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MOST low-income earning Namibians are pushed in a corner, trading off options whether they should build and buy new homes or fuel their cars and provide food for their households.
Analysts at Simonis Storm say the corner they are in is expected to become more uncomfortable, as the Bank of Namibia squeezes consumers with high interest rates.
“Rising interest rates and the probability of another 100bps repo rate hike before the end of the year will weigh heavily on household budgets, which are already stretched due to high food and fuel prices,” reads a report by the analysts.
This comment follows the release of building data by the City of Windhoek and the Municipality of Swakopmund for the month of May, which show that the pipeline of construction activity looks less promising going forward.
Data from the two municipalities show that approved building plans for May were low.
The City of Windhoek approved 153 building plans in May, 18,6% fewer than 188 in April and 20,7% fewer than 193 in May last year.
For Swakopmund, approved building plans for the month under review stood at 58, also lower than the 95 approved in April this year, but better than the 45 approved in May last year.
The approvals for the two municipalities are worth N$118 million and N$44,7 million for Windhoek and Swakopmund, respectively.
Swakopmund plans are mainly residential, while Windhoekers are mostly adding to their already existing properties, with 114 approved plans set for additions, commercial (two plans), residential (30 plans), pools (two plans) and walls (five plans).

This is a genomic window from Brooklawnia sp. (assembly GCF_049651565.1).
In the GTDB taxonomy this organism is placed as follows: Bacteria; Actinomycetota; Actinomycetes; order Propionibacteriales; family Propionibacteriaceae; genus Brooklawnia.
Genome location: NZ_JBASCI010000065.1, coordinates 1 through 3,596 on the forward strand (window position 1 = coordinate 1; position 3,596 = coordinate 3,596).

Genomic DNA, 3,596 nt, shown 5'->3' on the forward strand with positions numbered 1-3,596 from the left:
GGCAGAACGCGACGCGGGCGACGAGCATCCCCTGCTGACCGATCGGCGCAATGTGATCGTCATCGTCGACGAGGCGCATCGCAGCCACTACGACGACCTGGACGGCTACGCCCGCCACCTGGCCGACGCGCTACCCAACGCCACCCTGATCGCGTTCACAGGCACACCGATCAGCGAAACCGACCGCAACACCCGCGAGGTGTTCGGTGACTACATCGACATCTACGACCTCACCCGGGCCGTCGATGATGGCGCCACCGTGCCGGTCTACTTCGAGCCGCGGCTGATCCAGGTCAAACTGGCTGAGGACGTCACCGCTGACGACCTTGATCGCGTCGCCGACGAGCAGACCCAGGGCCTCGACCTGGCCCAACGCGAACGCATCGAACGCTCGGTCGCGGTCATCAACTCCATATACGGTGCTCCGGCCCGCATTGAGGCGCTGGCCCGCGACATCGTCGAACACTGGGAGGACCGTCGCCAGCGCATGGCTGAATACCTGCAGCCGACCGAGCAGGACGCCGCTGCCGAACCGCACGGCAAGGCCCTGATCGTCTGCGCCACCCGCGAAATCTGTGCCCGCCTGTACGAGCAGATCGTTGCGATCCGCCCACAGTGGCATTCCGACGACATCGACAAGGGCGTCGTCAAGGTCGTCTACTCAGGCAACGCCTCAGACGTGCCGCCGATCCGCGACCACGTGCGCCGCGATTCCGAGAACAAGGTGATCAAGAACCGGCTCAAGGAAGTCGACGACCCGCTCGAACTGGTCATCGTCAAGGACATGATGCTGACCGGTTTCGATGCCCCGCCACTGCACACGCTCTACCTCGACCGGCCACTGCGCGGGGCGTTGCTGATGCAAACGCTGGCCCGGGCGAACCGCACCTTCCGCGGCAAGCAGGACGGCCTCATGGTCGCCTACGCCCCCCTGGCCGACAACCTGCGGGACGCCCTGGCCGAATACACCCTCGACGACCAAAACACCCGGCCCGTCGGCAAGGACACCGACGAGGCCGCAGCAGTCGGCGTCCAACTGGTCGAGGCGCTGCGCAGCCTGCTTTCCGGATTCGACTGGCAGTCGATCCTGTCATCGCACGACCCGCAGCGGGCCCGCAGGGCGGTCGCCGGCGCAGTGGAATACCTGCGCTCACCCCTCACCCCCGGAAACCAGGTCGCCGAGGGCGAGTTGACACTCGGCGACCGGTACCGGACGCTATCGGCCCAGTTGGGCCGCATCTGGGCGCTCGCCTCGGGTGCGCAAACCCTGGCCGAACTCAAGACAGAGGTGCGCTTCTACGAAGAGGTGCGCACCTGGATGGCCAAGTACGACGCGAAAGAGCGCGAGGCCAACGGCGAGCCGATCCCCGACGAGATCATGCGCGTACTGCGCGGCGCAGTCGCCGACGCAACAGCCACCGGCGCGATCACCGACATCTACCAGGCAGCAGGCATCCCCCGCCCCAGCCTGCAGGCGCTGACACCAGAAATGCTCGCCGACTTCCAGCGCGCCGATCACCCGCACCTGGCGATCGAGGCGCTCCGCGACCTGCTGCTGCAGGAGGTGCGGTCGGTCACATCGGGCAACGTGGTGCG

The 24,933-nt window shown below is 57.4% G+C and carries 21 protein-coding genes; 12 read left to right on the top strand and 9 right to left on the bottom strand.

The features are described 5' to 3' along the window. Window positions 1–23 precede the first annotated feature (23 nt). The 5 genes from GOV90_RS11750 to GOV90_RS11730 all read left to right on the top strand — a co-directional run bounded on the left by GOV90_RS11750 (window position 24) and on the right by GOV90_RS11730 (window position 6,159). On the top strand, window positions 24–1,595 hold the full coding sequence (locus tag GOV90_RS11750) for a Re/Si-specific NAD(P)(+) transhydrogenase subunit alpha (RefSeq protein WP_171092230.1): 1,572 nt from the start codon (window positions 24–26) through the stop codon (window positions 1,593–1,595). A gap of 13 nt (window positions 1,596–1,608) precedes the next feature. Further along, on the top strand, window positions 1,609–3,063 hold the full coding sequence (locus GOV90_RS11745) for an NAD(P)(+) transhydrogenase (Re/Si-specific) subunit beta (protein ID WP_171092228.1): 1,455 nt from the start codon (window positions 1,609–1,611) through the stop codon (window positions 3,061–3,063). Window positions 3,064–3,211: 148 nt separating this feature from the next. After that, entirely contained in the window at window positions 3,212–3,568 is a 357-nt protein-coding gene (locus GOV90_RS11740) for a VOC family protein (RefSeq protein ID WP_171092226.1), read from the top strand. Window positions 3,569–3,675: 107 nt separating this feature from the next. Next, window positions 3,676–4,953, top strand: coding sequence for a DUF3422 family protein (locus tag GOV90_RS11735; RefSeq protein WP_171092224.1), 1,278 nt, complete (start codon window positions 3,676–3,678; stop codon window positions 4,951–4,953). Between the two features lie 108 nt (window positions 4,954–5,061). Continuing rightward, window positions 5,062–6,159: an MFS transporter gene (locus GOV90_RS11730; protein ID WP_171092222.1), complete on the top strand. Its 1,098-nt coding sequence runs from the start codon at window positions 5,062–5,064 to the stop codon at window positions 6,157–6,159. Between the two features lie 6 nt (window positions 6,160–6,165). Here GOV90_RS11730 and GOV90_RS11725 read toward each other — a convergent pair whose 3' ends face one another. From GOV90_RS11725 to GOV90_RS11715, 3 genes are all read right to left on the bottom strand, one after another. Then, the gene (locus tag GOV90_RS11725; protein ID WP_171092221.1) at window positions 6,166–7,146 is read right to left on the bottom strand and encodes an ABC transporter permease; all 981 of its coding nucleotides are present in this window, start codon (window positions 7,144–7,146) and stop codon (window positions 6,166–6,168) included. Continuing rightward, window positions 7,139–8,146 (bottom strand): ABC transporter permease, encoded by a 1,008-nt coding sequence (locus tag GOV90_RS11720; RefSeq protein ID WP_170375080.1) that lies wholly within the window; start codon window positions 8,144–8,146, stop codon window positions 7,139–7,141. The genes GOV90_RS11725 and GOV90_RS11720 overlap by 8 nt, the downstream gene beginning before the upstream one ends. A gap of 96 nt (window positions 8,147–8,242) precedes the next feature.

An analysis by Simonis Storm shows a decline in the number of both submitted plans and plans being approved since March 2022, while building completions are slowing down since February 2022 in Windhoek.
From past approved plans, building completions stood at 45 in May 2022 in Windhoek, compared to 86 building completions in April. Last year, May saw 216 completions.
The completed projects had a total value of N$56,2 million (compared to N$70,6 million for projects completed in May 2021) and were mainly for commercial (N$25 million), residential (N$24,8 million) and residential additions (N$5,9 million).
While Windhoek registered dips in completions, at Swakopmund building completions remain on an upward trend since February 2022, indicating better construction activity than in Windhoek, says Simonis Storm analysts.
The decrease in completions in Windhoek could be attributed to high building material prices.
The Simonis Storm report indicated that local building material costs have increased by 13,9% on average when analysing a basket of selected building materials.
Gutters are up 77,7% year-on-year (y/y), steel door frames up 33% y/y, roofing zinc sheets up 16,3% y/y, and cement up 10,5% y/y.
On the flip side, materials used by plumbers and electricians (pipe conduits and copper tubes) saw some of the lowest price increases in May 2022, up by 0,3% y/y and 5,7% y/y, respectively.
These high prices are bad news for builders and potential home buyers, as they negatively influence buyer demand, especially in the low-to-middle income residential market, said Simonis Storm.
At the global level, both houses and building material prices increased considerably after the Covid pandemic outbreak.
“House prices are expected to retreat as interest rates increase, following more aggressive monetary policy tightening in advanced economies,” said Simonis Storm.
Business Journalist at The Namibian